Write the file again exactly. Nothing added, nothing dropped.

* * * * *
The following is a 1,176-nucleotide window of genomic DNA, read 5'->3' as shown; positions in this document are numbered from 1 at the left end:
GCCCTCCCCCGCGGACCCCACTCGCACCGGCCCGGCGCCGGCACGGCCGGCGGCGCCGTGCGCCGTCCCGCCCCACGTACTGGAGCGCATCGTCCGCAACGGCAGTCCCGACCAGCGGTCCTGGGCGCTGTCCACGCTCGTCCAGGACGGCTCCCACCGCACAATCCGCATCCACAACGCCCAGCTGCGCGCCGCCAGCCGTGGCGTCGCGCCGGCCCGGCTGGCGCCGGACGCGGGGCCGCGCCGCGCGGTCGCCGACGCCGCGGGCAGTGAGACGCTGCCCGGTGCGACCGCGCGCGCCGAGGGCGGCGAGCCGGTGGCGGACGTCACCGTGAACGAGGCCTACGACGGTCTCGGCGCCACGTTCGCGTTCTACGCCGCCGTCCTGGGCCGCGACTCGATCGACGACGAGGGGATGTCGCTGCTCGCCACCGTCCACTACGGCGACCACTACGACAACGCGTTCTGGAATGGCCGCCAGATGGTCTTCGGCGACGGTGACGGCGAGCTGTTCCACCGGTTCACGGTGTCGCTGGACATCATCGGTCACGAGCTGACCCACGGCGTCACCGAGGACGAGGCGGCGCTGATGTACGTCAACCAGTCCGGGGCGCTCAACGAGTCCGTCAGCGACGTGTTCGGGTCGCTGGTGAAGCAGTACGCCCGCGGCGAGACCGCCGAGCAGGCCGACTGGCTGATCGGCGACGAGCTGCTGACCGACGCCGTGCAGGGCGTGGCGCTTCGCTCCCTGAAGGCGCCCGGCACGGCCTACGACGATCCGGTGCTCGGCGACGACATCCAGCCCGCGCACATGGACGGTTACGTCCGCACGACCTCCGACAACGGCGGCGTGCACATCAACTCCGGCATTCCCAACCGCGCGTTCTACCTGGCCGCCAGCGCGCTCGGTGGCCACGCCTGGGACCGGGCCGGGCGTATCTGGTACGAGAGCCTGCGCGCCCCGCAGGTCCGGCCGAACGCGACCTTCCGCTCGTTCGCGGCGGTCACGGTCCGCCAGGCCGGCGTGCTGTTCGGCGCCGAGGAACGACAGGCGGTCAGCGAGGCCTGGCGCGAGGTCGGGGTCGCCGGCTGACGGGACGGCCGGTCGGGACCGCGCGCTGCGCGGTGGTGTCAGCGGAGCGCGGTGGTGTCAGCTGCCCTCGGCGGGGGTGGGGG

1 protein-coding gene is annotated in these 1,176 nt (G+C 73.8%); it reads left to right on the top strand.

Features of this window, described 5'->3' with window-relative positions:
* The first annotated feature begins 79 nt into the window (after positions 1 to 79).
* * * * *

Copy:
The following is a 1,176-nucleotide window of genomic DNA, read 5'->3' as shown; positions in this document are numbered from 1 at the left end:
GCCCTCCCCCGCGGACCCCACTCGCACCGGCCCGGCGCCGGCACGGCCGGCGGCGCCGTGCGCCGTCCCGCCCCACGTACTGGAGCGCATCGTCCGCAACGGCAGTCCCGACCAGCGGTCCTGGGCGCTGTCCACGCTCGTCCAGGACGGCTCCCACCGCACAATCCGCATCCACAACGCCCAGCTGCGCGCCGCCAGCCGTGGCGTCGCGCCGGCCCGGCTGGCGCCGGACGCGGGGCCGCGCCGCGCGGTCGCCGACGCCGCGGGCAGTGAGACGCTGCCCGGTGCGACCGCGCGCGCCGAGGGCGGCGAGCCGGTGGCGGACGTCACCGTGAACGAGGCCTACGACGGTCTCGGCGCCACGTTCGCGTTCTACGCCGCCGTCCTGGGCCGCGACTCGATCGACGACGAGGGGATGTCGCTGCTCGCCACCGTCCACTACGGCGACCACTACGACAACGCGTTCTGGAATGGCCGCCAGATGGTCTTCGGCGACGGTGACGGCGAGCTGTTCCACCGGTTCACGGTGTCGCTGGACATCATCGGTCACGAGCTGACCCACGGCGTCACCGAGGACGAGGCGGCGCTGATGTACGTCAACCAGTCCGGGGCGCTCAACGAGTCCGTCAGCGACGTGTTCGGGTCGCTGGTGAAGCAGTACGCCCGCGGCGAGACCGCCGAGCAGGCCGACTGGCTGATCGGCGACGAGCTGCTGACCGACGCCGTGCAGGGCGTGGCGCTTCGCTCCCTGAAGGCGCCCGGCACGGCCTACGACGATCCGGTGCTCGGCGACGACATCCAGCCCGCGCACATGGACGGTTACGTCCGCACGACCTCCGACAACGGCGGCGTGCACATCAACTCCGGCATTCCCAACCGCGCGTTCTACCTGGCCGCCAGCGCGCTCGGTGGCCACGCCTGGGACCGGGCCGGGCGTATCTGGTACGAGAGCCTGCGCGCCCCGCAGGTCCGGCCGAACGCGACCTTCCGCTCGTTCGCGGCGGTCACGGTCCGCCAGGCCGGCGTGCTGTTCGGCGCCGAGGAACGACAGGCGGTCAGCGAGGCCTGGCGCGAGGTCGGGGTCGCCGGCTGACGGGACGGCCGGTCGGGACCGCGCGCTGCGCGGTGGTGTCAGCGGAGCGCGGTGGTGTCAGCTGCCCTCGGCGGGGGTGGGGG

1 protein-coding gene is annotated in these 1,176 nt (G+C 73.8%); it reads left to right on the top strand.

Features of this window, described 5'->3' with window-relative positions:
* The first annotated feature begins 79 nt into the window (after positions 1 to 79).